The government also announced the chief of the Defence Staff‚ Gen. Nick Carter, will remain in his post until the end of November, rather than depart in June as previously planned. A government statement said Carter’s extension is meant to provide the military with continuity as the integrated review of defense, security, foreign policy and development aid is implemented.
Carter has been one of the key architects behind the review, which Prime Minister Boris Johnson has said will trigger a fundamental transformation of the military. The prime minister announced the government’s intention to hold the review immediately following his win in the 2019 general election.
The review, which is already delayed, is expected to dictate the size and shape of the British military for years to come. Following its March 16 release, the Ministry of Defence on March 22 will publish the details of a defense modernization effort in which the Army is expected to take the brunt of capability cuts, notably in end strength and armored vehicles. The cuts are meant to help fund the purchase of cutting-edge weapons in the areas of space, cyber, underwater and unmanned warfare.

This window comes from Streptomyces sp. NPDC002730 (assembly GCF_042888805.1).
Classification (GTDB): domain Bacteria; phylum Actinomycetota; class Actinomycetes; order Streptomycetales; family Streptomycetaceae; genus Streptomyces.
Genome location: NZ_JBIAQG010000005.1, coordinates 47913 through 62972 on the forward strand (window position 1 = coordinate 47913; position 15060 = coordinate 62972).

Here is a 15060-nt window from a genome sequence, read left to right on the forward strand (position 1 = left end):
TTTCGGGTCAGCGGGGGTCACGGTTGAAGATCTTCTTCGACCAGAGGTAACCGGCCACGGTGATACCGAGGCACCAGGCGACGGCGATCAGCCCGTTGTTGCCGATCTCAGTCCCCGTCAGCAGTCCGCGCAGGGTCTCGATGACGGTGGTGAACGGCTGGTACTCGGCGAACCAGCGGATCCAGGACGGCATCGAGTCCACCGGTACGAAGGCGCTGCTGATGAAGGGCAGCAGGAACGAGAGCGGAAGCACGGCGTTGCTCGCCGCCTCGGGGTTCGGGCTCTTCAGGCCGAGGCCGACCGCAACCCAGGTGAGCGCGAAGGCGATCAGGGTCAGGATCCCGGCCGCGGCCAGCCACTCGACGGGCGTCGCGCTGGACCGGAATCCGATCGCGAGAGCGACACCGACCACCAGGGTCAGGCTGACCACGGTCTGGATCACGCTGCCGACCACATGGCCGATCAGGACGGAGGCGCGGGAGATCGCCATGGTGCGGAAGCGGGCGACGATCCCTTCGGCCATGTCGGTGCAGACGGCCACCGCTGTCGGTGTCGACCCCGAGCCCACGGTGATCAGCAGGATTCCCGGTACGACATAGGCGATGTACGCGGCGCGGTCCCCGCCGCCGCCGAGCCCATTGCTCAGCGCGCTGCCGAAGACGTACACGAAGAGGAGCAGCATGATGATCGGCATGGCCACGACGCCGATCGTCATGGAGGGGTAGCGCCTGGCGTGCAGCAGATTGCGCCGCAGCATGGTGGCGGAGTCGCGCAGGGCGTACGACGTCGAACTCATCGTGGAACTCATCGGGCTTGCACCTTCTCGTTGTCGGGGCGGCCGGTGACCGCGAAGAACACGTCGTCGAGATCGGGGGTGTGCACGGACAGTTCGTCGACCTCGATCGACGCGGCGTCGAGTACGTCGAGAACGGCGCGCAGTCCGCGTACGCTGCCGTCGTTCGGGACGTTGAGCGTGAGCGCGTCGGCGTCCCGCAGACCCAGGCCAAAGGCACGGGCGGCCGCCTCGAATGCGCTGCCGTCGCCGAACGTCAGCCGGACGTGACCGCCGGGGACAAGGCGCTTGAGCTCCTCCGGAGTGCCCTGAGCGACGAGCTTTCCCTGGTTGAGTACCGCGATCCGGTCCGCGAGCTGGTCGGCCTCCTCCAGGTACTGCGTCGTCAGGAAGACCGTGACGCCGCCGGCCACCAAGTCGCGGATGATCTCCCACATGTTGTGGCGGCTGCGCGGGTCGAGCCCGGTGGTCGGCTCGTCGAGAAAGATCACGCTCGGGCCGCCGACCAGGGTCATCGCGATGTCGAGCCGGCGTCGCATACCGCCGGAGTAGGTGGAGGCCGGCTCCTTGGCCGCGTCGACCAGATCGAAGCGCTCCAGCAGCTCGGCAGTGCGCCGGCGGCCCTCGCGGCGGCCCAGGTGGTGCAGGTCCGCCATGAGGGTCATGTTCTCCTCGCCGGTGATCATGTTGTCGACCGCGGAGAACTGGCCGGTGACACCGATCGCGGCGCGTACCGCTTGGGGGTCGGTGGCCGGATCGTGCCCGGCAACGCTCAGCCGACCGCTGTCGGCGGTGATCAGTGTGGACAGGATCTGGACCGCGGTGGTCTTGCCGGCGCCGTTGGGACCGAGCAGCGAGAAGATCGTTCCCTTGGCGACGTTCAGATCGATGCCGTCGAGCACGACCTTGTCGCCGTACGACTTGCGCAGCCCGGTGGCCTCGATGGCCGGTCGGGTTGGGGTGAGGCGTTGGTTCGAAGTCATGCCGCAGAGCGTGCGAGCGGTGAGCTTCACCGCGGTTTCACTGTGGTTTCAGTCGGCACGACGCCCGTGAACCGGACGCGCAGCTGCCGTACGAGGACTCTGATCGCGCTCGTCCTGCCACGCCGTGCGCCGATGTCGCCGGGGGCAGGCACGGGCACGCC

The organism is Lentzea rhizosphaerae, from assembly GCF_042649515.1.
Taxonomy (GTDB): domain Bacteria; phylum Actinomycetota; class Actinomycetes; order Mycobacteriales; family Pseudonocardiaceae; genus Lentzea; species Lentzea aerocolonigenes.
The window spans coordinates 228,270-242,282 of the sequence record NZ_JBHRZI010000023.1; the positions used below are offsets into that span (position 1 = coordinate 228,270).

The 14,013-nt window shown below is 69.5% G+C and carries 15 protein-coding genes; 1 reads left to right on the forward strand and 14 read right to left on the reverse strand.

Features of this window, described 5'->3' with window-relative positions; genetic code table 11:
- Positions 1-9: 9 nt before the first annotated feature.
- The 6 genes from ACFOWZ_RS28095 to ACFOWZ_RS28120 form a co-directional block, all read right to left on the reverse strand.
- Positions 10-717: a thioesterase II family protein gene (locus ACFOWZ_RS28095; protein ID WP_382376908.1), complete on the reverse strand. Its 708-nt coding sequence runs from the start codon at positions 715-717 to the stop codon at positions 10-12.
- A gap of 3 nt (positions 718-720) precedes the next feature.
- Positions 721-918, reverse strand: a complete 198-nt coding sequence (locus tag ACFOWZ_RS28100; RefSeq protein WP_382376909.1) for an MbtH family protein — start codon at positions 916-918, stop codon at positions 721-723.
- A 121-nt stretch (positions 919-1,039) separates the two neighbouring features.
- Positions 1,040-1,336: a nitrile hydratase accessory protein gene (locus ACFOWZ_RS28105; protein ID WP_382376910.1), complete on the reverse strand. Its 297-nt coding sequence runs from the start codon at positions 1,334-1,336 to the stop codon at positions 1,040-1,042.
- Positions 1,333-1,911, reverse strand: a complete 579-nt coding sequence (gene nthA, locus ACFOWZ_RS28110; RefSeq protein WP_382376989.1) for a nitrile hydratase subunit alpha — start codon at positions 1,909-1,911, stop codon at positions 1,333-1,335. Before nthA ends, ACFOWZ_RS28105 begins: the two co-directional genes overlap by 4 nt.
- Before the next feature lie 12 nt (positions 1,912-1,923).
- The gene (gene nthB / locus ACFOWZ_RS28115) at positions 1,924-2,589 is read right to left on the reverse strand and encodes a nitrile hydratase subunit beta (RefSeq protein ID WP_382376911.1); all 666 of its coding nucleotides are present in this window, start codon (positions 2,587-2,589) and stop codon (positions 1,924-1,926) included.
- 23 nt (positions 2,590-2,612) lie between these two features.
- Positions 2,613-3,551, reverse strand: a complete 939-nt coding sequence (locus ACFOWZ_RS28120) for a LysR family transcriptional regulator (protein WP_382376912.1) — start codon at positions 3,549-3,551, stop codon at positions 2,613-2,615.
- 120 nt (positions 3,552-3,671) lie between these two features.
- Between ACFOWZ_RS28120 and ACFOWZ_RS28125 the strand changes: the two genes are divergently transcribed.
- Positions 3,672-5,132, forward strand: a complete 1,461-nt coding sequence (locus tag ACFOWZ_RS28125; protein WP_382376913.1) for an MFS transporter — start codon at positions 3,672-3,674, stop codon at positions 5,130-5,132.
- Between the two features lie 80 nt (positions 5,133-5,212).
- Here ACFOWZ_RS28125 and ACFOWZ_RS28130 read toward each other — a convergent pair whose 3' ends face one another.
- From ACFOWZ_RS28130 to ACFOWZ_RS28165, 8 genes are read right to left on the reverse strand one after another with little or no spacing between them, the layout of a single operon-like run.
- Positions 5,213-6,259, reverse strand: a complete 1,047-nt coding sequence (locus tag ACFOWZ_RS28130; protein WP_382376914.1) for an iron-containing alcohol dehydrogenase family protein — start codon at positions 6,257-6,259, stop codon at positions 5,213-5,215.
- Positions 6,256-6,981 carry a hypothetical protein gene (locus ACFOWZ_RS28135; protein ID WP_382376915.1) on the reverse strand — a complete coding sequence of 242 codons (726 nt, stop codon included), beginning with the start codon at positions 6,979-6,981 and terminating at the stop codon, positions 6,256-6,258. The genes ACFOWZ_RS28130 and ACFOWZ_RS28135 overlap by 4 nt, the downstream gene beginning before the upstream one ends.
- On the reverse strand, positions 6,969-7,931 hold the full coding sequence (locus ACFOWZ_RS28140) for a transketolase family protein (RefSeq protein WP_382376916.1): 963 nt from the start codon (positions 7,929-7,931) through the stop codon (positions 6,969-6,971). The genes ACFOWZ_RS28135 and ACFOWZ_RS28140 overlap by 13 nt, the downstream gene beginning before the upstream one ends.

“Gen. Sir Nick Carter will remain as chief of Defence Staff during this critical time for defense. His experience and expertise are central to the modernization of how defense operates, and his leadership implementing the integrated review will ensure the men and women of our armed forces are best prepared to counter the threats of tomorrow,” Defence Secretary Ben Wallace said.
The government announced late last year that it is increasing the defense budget by £24.1 billion (U.S. $33.6 billion) over the next four years. Most of that is going toward equipment. But with defense spending already heavily overcommitted, capability cuts are expected in order to balance the books while creating room for investing in advanced sunrise technologies.
Carter became chief of the Defence staff in June 2018. Normally the tenure in office is three years, but on several occasions that has been extended — in recent times most notably by Air Marshall Jock Stirrup, who was in the post from 2006 to 2010.
The government plans to name Carter’s successor in the autumn. Defense analysts say there is no clear front-runner for the post among the current service chiefs.
The postponement of Carter’s departure comes as the MoD is about to lose its top-ranking civil servant, Stephen Lovegrove. As the MoD’s permanent secretary, Lovegrove effectively holds the departmental purse strings. He is soon moving to the Cabinet Office as the new national security adviser. His replacement is yet to be named.